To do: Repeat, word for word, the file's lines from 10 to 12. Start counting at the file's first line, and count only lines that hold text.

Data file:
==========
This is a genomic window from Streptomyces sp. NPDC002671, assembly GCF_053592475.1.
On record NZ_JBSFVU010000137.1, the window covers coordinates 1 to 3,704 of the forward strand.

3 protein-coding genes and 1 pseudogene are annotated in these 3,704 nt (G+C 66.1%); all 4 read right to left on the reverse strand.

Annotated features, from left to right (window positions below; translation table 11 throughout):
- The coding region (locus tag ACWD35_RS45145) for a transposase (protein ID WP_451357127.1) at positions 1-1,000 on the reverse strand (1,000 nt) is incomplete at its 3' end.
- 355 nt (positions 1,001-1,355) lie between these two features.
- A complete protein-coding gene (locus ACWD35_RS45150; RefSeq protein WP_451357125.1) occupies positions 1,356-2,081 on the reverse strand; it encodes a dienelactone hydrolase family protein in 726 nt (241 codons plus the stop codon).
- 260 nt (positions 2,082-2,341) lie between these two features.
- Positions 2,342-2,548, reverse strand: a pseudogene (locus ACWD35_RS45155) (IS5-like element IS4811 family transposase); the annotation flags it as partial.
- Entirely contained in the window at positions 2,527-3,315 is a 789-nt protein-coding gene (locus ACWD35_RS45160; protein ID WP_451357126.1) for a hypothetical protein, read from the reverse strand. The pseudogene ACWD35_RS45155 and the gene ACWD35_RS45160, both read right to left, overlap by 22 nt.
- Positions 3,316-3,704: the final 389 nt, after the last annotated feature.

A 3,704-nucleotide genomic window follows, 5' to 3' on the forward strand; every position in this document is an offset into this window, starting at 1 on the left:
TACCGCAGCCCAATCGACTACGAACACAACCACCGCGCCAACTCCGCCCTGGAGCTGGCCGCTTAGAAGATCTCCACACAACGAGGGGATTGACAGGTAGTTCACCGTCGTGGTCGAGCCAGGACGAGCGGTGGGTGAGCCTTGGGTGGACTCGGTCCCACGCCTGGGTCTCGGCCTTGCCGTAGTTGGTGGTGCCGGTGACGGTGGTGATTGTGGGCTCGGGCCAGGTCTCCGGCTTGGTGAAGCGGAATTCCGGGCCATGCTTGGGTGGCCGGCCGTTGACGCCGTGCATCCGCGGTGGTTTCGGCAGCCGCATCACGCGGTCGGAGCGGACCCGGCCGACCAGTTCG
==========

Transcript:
- Entirely contained in the window at positions 2,527-3,315 is a 789-nt protein-coding gene (locus ACWD35_RS45160; protein ID WP_451357126.1) for a hypothetical protein, read from the reverse strand. The pseudogene ACWD35_RS45155 and the gene ACWD35_RS45160, both read right to left, overlap by 22 nt.
- Positions 3,316-3,704: the final 389 nt, after the last annotated feature.

A 3,704-nucleotide genomic window follows, 5' to 3' on the forward strand; every position in this document is an offset into this window, starting at 1 on the left: